The required field marker is another UI pattern you can use when asking users for information. Online stores usually use this pattern to ask users for information needed when they place an order. For example, the required field marker lets the user know when a field can’t be left empty for the order to be completed successfully.

Inline Editing

The inline editing pattern allows users to switch between the read-only and edit options when inputting any information on the website, such as tables, lists, etc.

Infinite Scrolling

The infinite scrolling pattern is great when your website has to display a large amount of information. It allows users to view the information without moving to another page. Instead, the page automatically refreshes when the user reaches the end of the page, and more information is displayed.

Drop Down Menus

The drop-down menus are an excellent way to save space. This pattern helps save space on the website and displays the menu when the user clicks on the drop-down icon.

Dark Patterns to Avoid

Dark Patterns to Avoid

There are a few dark patterns that you should avoid when designing your website.

Forced Continuity

Forced continuity is a pattern that requires users to input their credit card information before they can access the content. This can cause frustration to users and may drive them away from your site.

Disguised Ads

Disguised ads masquerade as other content, such as an article or blog post. This can confuse users and cause them to click on an advertisement accidentally.

Misleading page Titles

Page titles that are misleading are a pattern that uses a title that does not accurately reflect the page’s content. This can be misleading and cause the user not to trust your website again.

Appropriate use of Design Patterns

Appropriate use of Design Patterns

When using design patterns on your website, it is essential to use them sparingly. Overusing patterns can make your site look cluttered and busy. Instead, use patterns to highlight essential elements of your page. For example, you might use a breadcrumb pattern on your homepage to help users navigate to the different sections of your site.

It is suitable for your website to stay up to date about different types of design patterns. For the sake of your site, it is best to avoid dark patterns. Others, such as subscription plans, may only be appropriate for specific websites. By taking care of your design choices, you can create a website that is easy to use and on the eyes.

There are a few that you should be aware of when it comes to UI design patterns. With some awareness of these patterns, you can create a website that will appeal to your users.

The Benefits of Using UI Design Patterns

The Benefits of Using UI Design Patterns

There are a few benefits to using UI design patterns on your website.

Efficient Design Flow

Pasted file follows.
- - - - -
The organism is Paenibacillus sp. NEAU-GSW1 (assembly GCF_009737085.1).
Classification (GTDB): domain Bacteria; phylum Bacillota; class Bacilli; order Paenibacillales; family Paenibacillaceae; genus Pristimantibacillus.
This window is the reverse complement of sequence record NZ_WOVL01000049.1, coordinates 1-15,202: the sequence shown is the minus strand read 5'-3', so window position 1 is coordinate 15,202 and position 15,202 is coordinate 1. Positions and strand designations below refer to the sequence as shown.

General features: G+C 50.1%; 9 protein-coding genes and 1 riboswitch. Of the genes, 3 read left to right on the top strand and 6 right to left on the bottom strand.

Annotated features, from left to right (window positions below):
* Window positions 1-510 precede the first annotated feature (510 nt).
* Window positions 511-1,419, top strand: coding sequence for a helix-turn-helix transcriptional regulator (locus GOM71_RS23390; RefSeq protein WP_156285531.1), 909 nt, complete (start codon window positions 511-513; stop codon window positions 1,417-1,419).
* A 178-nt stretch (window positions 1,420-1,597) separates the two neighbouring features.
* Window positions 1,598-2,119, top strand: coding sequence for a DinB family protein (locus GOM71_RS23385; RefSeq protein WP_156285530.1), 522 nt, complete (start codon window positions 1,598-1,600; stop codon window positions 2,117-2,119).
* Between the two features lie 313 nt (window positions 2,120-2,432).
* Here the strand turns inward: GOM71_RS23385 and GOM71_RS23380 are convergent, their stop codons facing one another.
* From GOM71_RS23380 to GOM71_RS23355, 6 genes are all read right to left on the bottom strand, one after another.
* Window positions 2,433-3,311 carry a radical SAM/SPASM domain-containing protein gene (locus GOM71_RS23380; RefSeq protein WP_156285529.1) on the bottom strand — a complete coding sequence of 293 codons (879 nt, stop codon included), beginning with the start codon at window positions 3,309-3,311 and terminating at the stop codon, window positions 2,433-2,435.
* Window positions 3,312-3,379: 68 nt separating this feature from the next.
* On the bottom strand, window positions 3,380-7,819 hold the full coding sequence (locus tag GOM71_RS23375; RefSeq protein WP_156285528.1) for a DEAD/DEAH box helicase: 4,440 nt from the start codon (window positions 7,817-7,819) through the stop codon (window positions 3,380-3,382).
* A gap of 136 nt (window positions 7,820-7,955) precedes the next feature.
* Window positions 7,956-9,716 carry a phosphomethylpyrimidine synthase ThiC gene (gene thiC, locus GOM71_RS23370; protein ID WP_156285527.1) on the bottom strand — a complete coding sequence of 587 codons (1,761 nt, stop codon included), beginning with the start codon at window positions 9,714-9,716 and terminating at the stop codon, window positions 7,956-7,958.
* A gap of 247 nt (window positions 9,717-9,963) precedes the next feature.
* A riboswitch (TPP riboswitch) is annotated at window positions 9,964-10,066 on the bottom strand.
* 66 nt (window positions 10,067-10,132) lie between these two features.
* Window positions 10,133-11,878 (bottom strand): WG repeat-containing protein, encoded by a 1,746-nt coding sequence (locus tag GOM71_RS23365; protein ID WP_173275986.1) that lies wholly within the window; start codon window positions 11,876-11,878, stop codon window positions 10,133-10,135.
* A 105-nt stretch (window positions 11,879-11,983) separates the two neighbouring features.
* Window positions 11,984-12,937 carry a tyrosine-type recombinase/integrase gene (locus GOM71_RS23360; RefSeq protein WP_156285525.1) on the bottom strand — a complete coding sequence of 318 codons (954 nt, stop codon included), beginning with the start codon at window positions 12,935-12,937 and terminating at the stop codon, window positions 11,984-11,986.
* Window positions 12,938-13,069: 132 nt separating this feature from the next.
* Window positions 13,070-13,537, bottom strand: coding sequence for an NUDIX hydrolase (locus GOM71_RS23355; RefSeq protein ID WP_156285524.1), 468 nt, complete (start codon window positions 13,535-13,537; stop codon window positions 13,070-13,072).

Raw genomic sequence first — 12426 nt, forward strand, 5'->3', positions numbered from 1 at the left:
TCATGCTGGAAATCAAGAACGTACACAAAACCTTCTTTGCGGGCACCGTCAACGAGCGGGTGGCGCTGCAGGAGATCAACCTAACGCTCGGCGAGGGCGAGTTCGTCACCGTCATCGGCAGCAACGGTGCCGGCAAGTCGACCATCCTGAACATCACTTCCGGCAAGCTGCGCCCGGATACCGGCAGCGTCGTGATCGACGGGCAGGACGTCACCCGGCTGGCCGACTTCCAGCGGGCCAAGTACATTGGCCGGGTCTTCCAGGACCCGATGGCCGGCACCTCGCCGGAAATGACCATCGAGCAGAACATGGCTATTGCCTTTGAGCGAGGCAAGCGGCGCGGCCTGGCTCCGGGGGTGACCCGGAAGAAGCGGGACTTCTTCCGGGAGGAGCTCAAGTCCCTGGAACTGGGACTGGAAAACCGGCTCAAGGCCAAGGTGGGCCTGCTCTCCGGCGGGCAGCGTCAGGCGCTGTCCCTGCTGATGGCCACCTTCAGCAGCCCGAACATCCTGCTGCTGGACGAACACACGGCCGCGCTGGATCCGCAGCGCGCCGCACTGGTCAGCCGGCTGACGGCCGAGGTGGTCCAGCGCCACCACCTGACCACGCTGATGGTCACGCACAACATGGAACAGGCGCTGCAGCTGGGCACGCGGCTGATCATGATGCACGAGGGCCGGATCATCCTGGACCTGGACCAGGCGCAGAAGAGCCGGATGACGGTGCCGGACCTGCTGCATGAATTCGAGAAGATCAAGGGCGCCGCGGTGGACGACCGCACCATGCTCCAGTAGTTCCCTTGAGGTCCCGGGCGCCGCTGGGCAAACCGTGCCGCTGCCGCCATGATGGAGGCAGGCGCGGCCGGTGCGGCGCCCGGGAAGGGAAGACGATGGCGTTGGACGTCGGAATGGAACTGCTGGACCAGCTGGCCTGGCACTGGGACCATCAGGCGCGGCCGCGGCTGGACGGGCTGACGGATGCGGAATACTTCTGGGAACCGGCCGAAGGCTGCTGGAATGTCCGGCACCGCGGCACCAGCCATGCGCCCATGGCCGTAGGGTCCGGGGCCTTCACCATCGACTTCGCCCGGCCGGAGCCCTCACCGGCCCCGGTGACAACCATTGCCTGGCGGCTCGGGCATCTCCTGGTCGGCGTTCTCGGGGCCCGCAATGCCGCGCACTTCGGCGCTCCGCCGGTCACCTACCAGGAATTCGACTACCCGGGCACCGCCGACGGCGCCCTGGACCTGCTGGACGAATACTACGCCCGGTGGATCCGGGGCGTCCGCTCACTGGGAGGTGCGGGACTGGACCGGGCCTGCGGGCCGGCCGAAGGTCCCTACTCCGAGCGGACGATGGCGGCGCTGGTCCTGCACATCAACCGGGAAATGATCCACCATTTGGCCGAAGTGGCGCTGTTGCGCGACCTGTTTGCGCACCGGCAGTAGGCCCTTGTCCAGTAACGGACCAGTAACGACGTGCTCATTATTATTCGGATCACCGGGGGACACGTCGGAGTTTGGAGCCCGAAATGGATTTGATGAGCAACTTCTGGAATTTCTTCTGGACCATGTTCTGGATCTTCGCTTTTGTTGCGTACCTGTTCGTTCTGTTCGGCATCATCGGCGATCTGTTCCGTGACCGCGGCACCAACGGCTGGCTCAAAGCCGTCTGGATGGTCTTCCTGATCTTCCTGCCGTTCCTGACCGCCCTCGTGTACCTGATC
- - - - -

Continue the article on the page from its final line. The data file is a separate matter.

UI design patterns can create a more efficient design flow. This means that you can create your website faster and with less effort. Furthermore, you will find it easier to make changes to your website if you use design patterns.

Consistent Look and Feel

Another benefit of using UI design patterns is that they can help to create a more consistent look and feel for your website. This is because patterns can help standardise how you display the elements on the site. This can make your website look more professional and polished.

Improved User Experience

Finally, using UI design patterns can also improve the user experience of your website. This is because UI patterns ensure a good and friendly experience and keep the users returning.



What are the four phases of UI design?

The four phases of UI design are research, ideation, wireframing, and prototyping.

During the research phase, you’ll want to gather as much information as possible about the problem you’re trying to solve. This might include user interviews, surveys, and competitor analysis.

During the ideation phase, you’ll want to develop various potential solutions to the problem you identified in the research phase. This might involve brainstorming sessions or creating user flows and wireframes.

The next step is wireframing, where you take your ideas from the ideation phase and start creating more detailed designs. You can think of wireframes as blueprints for your app or website.

Finally, you’ll want to create a prototype. This is a working version of your app or website that you can use to test your design with actual users. Prototypes can be low-fidelity, which means they don’t have all the bells and whistles of a final product, or high-fidelity, which means they’re pretty close to the finished product.

What is wireframe in UI?

Wireframes are diagrams that show the structure and layout of a user interface. They can be used to plan anything from websites to mobile apps and usually consist of simple skeleton forms of the essential UI elements. Wireframes are usually created early in the design process before any visual elements or branding are decided upon. This allows designers and developers to focus on creating a functional, user-friendly interface without getting distracted by aesthetics.

How do I start learning UI design?

If you’re interested in becoming a UI designer, you can do a few things to get started. First, familiarise yourself with the basics of design and user experience. You can do this by reading articles or taking courses on the subject. Once you understand the basics well, you can learn more specific UI design skills, such as wireframing and prototyping. Many online sources can help you with this, such as tutorials, books, and online courses. Finally, don’t forget to keep up with the latest trends in UI design to stay ahead of the curve.


UI design patterns are essential to help you create a more user-friendly website. You can make your site more intuitive and easy to use by learning how these UI patterns work. In addition, implementing UI design patterns can be a great way to improve the overall user experience of your website.

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The more info you give us about your project, the better we can respond to your enquiry.

Please include your briefs, timeframes, budgets, and any relevant links to help us get to the root.